Sunday, November 28, 2010

Mockingjay by Suzanne Collins

I loved the first two Hunger Games books-- they were fun, smart and undeniably propulsive. Katniss provided a fabulous heroine that served as a pleasantly proactive alternative to many of the more passive female leads in YA lit. The world was fascinating. The action was crisp, and kept coming fast enough to keep even the most reluctant readers tuned in. The series has been a fabulous tool as a bookseller, as I have yet to find a kid who hasn't liked it-- from precocious 9 year olds who read like it's their job to tear through series, to the 15 year olds who treat English class like death camp. And since I'd read both of the previous installments as ARCs, I awaited the conclusion just as breathlessly as everyone else. So my response to this final installment probably isn't fair, due to my overwhelming anticipation.
Before I launch into the many things that gave me pause, I should clarify that I still read Mockingjay in about 4 hours. Collins' style and clear prose remain, and her sensibility as a landscape builder is as strong as ever. When the novel opens, Katniss is meandering around the smoldering remains of her decimated home in District 12. Peeta has been captured by the capitol, and Gale, Katniss's mother and sister and the remaining survivors of District 12 have taken refuge in the underground prison camp that is District 13. As the story progresses, Katniss steps into the role of revolutionary symbol (not leader, a distinction that troubles her), called the Mockingjay. As she struggles with her restrictive new role, she also wavers between Peeta (who has been brainwashed by the capitol) and Gale (whose new outlook on war is disturbingly bloodthirsty). The scenes in which Katniss visits District 8 are emotionally explosive (and literally explosive, those poor people) and the character work around Finnick was sound. In fact, he ended up being my favorite character in the book. Which leads me neatly into the things I liked less.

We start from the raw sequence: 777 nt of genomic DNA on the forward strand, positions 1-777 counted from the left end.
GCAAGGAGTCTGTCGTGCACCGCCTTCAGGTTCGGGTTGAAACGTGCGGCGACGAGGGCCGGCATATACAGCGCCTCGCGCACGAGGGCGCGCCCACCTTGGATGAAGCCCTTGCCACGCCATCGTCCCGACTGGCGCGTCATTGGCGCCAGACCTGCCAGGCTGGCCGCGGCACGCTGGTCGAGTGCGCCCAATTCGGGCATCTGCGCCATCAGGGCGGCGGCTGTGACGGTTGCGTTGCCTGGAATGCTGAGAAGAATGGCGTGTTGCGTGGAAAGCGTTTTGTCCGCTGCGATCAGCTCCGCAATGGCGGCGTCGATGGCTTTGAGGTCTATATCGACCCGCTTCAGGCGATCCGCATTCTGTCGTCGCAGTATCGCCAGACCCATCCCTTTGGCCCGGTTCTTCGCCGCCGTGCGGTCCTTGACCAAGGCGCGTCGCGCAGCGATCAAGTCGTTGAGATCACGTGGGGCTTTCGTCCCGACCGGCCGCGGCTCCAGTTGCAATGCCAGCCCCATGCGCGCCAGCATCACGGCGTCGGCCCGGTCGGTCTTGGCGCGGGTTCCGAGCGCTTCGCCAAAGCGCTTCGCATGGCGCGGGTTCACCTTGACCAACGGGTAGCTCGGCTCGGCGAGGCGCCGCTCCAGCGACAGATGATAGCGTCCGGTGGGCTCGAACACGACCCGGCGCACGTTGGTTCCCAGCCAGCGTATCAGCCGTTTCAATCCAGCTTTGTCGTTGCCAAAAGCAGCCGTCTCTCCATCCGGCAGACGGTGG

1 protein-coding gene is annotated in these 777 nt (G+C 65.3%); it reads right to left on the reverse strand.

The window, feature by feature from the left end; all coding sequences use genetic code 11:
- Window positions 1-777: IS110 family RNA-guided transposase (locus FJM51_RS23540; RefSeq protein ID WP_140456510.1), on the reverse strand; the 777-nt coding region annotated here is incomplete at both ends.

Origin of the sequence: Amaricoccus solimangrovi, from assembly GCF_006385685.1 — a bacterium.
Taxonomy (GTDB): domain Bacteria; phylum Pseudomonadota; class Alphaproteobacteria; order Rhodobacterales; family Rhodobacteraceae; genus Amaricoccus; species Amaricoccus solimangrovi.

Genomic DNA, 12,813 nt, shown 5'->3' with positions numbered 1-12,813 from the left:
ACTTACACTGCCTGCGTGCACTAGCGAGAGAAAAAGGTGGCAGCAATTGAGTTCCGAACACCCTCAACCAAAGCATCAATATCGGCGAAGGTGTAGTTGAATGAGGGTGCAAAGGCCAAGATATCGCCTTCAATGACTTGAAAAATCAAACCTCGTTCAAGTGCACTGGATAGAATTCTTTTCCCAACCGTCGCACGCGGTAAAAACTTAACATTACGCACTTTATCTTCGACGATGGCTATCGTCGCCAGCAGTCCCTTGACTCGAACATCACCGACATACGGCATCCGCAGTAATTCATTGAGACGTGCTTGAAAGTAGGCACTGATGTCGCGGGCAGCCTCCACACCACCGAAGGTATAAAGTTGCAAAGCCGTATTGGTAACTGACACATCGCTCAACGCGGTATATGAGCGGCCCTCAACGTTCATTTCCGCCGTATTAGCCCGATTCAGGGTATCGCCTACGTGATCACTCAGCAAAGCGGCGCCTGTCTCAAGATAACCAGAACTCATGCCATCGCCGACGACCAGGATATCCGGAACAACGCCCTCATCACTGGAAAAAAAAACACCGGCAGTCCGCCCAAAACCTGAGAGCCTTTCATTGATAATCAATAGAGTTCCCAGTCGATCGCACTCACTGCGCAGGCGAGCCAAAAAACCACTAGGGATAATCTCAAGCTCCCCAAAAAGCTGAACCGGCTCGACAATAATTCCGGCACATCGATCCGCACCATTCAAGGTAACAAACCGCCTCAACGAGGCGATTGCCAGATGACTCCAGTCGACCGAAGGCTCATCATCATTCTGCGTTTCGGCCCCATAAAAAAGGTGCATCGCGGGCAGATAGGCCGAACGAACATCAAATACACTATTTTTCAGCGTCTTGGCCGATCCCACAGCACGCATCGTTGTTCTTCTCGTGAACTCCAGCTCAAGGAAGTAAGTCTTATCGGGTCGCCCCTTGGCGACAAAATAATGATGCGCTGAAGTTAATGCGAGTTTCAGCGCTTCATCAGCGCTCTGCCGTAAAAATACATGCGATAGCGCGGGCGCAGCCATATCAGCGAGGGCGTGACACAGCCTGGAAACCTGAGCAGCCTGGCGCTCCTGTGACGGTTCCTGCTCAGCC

One of the things I loved about Katniss in the previous books was that, despite her strange and horrible circumstance, she was incredibly relatable. She struggled to understand her own motives in a way that felt truly teenaged; she loved her family fiercely and she yearned, very realistically, for a different life. But the Katniss in this book was so emotionally shut down it was nearly impossible to empathize with her. This was particularly troublesome in the scenes that follow Prim's death. The whole reason Katniss became involved in the Hunger Games in the first place was to protect Prim. When she is ultimately killed, rendering Katniss's efforts in vain, I expected a much bigger emotional hit than there was. Similarly, given the amount of time she spends going back and forth between the two, when Katniss ultimately decides upon Peeta (which seemed as much out of convenience as anything else) we get a rather truncated epilogue with little passion left in it. And of course, they have babies. Why do they always have to have babies?
In both the previous installments, I ignored the fact the structure was incredibly back-loaded, assuming that was done on purpose in order to set up the next book. Huge, climactic scenes that opened up lots of loose ends tended to pop in the last 50 pages or so-- and I didn't read this as a flaw. But in the final installment, the same structure holds, to a much less satisfying effect. There was also the issue of Katniss frequently being knocked unconscious during the climax of scenes, which is really irksome given the first person constraint of the novel. It's a ploy that I've also been noticing as I read JRR Tolkein's trilogy (for the first time... I know, worst nerd ever) so maybe it's something that really only irritates me.
So maybe this was my least favorite of the series. It's still a great series, and I still love recommending it almost ubiquitously to kids and adults alike. I also had the pleasure of meeting Suzanne at a lunch for booksellers, and listening to her talk about her intentions with the novel only solidified my confidence in handing it to new readers. Did you know, for instance, that Katniss is meant to be an allegory to Spartacus? Once she pointed it out, it seemed obvious, but I certainly didn't catch it.

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